Now that I’ve taken my panorama, I will have to stitch the images together to form one. To do this, I use a program called Hugin (download here). The program is an advanced panorama and image stitcher with a lot of functions.
This blog post is not a tutorial on how to stitch panoramas, rather, it is a list of tips on how you should stitch your panorama.
- Missing lens data? No problem – If you are importing images and a window pops up asking you for the HFOV, it is safe to enter 50 for a standard digital camera. For wide-field lenses, 65-75 is appropriate.
- Pick a good anchor image – An anchor image is a guideline or marker image. It tells the rest of the images “hey, you should follow my exposure (light) level and position”. Pick an image that is correctly positioned and has the right amount of light; in other words, the “perfect” image.
- Picking control points – This is the most important part of stitching a panorama, because it determines how and where the panorama is stitched. Control points are two points in two different images that match.
- Pick clear control points – If your panorama is taken of a forest, then selecting control points in the trees isn’t a good idea, because it’s very hard to pick out those kinds of control points. Try picking control points in power lines, tree trunks, rocks, or any object that sticks out.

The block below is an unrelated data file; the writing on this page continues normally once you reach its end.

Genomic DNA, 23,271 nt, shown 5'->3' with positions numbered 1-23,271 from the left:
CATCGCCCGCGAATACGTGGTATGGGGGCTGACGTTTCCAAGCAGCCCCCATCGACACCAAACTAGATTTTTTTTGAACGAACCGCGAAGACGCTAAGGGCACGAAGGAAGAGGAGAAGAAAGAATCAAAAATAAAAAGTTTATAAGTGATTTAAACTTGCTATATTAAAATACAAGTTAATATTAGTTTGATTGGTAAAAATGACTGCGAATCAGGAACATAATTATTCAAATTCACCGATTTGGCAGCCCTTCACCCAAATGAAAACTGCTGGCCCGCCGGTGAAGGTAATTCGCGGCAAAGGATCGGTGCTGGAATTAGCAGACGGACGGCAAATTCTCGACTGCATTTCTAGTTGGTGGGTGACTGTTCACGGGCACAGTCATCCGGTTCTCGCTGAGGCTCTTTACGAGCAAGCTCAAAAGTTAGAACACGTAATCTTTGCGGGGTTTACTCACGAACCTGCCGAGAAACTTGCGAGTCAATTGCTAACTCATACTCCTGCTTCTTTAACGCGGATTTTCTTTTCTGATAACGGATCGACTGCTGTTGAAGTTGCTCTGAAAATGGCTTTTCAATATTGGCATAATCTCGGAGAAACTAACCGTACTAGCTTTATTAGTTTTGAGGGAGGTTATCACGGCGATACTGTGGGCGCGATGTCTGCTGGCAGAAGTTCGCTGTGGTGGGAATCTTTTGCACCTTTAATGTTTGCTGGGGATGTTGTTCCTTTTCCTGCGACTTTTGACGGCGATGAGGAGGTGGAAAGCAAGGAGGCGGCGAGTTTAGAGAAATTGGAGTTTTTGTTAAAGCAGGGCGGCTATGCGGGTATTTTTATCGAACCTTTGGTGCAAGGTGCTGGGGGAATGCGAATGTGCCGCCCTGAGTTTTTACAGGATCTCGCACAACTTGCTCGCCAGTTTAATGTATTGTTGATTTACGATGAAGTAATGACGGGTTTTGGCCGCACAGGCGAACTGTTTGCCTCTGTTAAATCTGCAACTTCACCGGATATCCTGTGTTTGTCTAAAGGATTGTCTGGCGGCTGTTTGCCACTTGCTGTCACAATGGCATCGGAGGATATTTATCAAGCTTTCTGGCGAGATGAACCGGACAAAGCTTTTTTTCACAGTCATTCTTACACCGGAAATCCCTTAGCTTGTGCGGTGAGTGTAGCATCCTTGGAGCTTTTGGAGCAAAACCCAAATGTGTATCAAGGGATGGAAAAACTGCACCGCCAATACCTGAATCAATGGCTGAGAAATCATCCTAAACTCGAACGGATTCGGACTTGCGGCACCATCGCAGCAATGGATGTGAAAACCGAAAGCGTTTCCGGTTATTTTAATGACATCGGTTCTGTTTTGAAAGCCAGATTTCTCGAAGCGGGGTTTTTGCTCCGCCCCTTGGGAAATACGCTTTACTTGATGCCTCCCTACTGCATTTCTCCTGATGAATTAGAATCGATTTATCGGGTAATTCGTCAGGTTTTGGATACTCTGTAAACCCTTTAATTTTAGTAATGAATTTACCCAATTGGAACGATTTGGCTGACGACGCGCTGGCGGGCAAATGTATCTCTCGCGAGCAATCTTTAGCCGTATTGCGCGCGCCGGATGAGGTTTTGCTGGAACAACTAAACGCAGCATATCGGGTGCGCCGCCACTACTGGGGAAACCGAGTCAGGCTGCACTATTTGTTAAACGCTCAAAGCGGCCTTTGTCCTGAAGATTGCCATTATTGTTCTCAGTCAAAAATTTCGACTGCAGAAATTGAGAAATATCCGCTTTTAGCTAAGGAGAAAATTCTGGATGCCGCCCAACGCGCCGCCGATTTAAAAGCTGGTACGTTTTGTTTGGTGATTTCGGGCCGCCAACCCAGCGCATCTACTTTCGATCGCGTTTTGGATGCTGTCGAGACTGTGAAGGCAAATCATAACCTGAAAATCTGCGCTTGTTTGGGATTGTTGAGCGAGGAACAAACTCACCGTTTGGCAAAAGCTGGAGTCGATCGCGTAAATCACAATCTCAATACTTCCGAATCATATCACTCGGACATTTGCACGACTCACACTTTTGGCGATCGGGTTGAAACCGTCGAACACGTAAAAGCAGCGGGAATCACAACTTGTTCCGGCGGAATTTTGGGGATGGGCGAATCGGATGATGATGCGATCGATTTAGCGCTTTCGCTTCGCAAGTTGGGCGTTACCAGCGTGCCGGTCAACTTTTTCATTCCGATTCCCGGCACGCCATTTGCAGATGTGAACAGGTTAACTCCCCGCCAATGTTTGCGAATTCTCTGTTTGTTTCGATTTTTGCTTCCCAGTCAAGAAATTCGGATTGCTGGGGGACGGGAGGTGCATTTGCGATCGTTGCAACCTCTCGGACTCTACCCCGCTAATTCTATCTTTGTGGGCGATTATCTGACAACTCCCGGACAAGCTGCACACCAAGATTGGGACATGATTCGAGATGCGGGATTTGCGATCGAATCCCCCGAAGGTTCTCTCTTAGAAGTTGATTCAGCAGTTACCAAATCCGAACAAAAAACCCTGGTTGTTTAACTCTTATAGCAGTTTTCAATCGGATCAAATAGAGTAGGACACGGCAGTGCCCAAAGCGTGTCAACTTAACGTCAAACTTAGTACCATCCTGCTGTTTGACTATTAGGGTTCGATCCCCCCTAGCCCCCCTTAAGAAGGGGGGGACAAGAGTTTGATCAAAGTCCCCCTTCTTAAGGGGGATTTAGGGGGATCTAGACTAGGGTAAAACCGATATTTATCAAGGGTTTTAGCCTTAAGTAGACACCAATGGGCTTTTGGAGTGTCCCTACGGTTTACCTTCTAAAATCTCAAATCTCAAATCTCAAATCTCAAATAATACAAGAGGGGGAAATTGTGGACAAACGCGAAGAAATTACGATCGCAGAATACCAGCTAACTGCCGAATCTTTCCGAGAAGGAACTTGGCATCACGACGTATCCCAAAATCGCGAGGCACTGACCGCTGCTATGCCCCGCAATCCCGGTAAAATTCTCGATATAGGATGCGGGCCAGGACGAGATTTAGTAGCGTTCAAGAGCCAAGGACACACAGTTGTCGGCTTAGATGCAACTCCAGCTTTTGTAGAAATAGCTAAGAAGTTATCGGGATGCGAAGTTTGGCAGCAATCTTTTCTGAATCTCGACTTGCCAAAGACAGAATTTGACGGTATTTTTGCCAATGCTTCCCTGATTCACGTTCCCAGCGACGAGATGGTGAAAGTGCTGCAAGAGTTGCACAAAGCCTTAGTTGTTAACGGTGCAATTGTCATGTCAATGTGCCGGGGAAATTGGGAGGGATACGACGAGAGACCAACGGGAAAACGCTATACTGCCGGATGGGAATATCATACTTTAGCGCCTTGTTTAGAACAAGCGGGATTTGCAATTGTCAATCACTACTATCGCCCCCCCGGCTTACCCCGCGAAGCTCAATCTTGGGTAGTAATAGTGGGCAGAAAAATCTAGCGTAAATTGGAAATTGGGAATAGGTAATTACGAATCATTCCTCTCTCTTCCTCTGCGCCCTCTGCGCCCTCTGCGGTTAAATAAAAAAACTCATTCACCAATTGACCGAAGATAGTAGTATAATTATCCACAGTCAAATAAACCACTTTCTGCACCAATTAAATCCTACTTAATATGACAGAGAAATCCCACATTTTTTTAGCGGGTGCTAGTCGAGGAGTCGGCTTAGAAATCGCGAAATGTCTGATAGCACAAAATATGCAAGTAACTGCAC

- Pick many control points – The more you have, the more accurate your panorama will be. Look for as many control points as possible but no fewer than five or six.
- Pick non-moving control points – Place control points on static objects. Do not put them on people if they are moving, since this causes weird effects like half-people (see this image).
- Pick control points everywhere – Look for control points up, down, left and right. You shouldn’t have a cluster of control points in the middle of two images. Picking control points throughout the image improves stitching accuracy.
- Don’t forget to adjust position and exposure – Hugin can do this automatically in the Optimizer and Exposure tab. In the Optimize tab, select “Position (incremental, starting from anchor).” This will use the anchor as a guideline to correctly adjust the other images in terms of position. In the Exposure tab, select “Low dynamic range” for optimization.
These steps should yield a reasonably good panorama (please see this image for an example).